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The European History of Photography British Photography 1970-2000

I was commissioned to write this a few years ago for the Central European House of Photography in Bratislava (and thank you to all the photo...

Wednesday, 21 May 2008

The mountain that lost its top

picture - Shelby Lee Adams

This story from yesterday's Independent about coal-mining in Kentucky reminded me of lots of things. It reminded me of Indonesia, where the Mormon Mining Company of West Papua (aka Freeport McMoran) removes mountain tops, poisons water and displaces and dispatches the local people - almost the same as happens in Kentucky.

It reminded me of Daniel Shea's recent work, and the older Appalachian work of Wendy Ewald, Shelby-Lee Adams and Susan Lipper. And it reminded me of great mining photograpy, especially that of Marcus Bleasdale and Sebastiao Salgado.

And most of all, when the article mentioned the failure of Obama or Clinton to take on the American mining lobby or defend the environment, it reminded me not to expect too much of whoever becomes the next US president.

The mountain that lost its top

from The Independent

The act of destroying a million-year-old mountain has several distinct stages. First it is earmarked for removal and the hardwood forest cover, containing over 500 species of tree per acre in this region, is bulldozed away. The trees are typically burnt rather than logged, because mining companies are not in the lumber business. Then topsoil is scraped away and high explosives laid in the sandstone. Thousands of blasts go off across the region every day, blowing up what the mining industry calls "overburden".

The rubble is then tipped into the valleys – more than 7,000 have already been filled – and more than 700 miles of rivers and streams have disappeared under rubble and thousands more soiled with toxic waste.

read full article here

End Mountaintop Removal

Kentuckians for the Commonwealth


Daniel Shea said...

colin, thanks for posting this, it's an important issue that deserves the attention.

if you can check out the avant-garde documentary work of bob gates, they're considered a classic both for the issue and in film. he is also a still-photographer that offered an alternative to the poverty-drenched black and white photographs that were popular in his day.

colin pantall said...

Hi Dan - it's definitely an important issue and the more attention the better so good luck with the Ohio River Valley project - hope it goes well.

Funnily enough, I quite like poverty-drenched black and white pictures - I really do.

Daniel Shea said...

thanks colin. i'm not inherently opposed to any type of photography, but that type of work has undeniably left a strong impression on appalachia's public perception, one that is fairly inaccurate and selective. while i was making the project, i encountered several photographers just seeking that type of imagery, being very self-servicing, and just overall asshole macho photographer types. they all said they were trying to make work in the vein of the classic appalachia photographers.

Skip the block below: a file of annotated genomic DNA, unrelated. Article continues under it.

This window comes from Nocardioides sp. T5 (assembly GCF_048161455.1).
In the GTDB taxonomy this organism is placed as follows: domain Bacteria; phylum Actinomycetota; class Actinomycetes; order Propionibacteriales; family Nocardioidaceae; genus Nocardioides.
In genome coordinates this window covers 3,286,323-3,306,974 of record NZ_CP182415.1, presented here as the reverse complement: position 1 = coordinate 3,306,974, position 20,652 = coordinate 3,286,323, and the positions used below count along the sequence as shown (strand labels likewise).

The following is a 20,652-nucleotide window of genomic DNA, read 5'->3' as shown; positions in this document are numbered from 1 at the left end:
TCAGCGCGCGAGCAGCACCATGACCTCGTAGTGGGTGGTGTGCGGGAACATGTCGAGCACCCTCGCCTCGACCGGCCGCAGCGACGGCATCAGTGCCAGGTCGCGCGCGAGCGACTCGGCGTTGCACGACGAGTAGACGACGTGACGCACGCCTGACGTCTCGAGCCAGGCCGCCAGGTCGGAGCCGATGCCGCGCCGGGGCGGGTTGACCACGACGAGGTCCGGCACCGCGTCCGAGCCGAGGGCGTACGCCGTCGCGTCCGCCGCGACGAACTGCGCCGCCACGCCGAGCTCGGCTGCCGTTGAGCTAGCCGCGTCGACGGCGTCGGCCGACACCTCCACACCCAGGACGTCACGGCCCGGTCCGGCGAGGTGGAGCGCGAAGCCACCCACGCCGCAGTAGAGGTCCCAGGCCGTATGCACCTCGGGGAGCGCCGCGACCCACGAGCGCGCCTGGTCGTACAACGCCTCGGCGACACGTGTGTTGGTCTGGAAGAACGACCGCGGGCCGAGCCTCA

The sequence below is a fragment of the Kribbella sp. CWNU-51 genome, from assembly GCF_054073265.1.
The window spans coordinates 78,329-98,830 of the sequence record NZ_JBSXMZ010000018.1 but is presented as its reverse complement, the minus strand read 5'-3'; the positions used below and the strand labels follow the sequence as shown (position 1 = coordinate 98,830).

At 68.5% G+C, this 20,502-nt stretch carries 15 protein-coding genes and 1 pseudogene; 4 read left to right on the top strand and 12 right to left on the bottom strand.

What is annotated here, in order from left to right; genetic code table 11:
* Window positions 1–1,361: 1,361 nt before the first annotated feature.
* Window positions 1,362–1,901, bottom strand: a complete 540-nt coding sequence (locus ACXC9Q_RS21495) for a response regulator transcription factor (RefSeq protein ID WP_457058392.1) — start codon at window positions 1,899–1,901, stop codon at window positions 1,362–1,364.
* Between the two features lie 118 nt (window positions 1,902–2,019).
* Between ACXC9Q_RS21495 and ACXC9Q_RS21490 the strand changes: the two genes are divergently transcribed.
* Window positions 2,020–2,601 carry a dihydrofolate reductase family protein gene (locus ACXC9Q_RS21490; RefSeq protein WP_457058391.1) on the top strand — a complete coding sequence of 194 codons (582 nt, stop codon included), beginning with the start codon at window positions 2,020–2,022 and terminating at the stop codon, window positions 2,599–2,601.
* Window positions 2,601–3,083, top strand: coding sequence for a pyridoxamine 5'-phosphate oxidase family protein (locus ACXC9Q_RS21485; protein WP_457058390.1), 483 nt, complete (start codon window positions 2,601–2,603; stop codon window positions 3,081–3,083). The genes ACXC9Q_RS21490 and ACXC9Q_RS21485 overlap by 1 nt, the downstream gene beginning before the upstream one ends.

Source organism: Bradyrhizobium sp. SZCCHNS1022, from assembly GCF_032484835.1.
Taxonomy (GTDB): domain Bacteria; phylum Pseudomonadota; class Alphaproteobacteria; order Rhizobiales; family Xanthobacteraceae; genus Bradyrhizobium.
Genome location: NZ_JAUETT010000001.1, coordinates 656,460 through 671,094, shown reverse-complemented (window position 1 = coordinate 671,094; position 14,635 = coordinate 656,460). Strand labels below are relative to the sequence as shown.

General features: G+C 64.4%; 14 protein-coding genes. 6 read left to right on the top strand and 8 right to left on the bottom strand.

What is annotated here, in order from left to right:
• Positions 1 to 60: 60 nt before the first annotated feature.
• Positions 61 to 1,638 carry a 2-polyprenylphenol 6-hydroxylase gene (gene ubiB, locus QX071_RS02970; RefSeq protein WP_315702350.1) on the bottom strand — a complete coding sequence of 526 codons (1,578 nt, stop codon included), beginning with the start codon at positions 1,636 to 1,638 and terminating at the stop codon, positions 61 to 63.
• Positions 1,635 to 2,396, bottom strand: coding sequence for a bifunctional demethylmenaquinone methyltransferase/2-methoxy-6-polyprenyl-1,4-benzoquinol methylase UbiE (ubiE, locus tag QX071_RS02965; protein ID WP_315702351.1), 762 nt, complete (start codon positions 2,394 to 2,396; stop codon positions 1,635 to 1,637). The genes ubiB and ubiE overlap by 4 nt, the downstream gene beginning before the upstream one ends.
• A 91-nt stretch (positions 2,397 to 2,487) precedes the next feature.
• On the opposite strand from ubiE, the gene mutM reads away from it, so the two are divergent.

have you seen builder levy or ken and melanie light's work? they work in this vein, but i feel like their perspective is a little fresh and more honest.

colin pantall said...

I know what you mean, Dan, but that isn't the type of photography - that's the people concerned. You get macho street photographers, documentary photographers, art photographers, fashion photographers and so on - and if they are assholes, they are assholes, doesn't matter what they shoot.

I think alot of people throw dirt at some more photojournalistic photographers and question their ethics and it does rankle as hypocrisy and cant - as Bruce Gilden says - "Ethics - Come on!"

It's a bit daft trying to be a classic Appalachia photographer, I must admit - perhaps that's why I like Wendy Ewald's old work so much. It gets under the skin.

Thanks for the links - here's Ken and Melanie Light's site


colin pantall said...

And the Builder Levy link


Anonymous said...

so interesting!
i like the Shelby Lee Adams photo you posted actually. daniel -- do you feel like this one in particular buys into said black & white poverty-drenched visual tradition? i see the cliche that you are pointing to, though i hadn't actually thought it through much before, or thought of your work as in opposition to it.

colin pantall said...

Hi Lexi - it's a great portrait, isn't it. I think Susan Lipper, Wendy Ewald and Shelby Lee Adams all have a twist in their work that marks them out as a little different.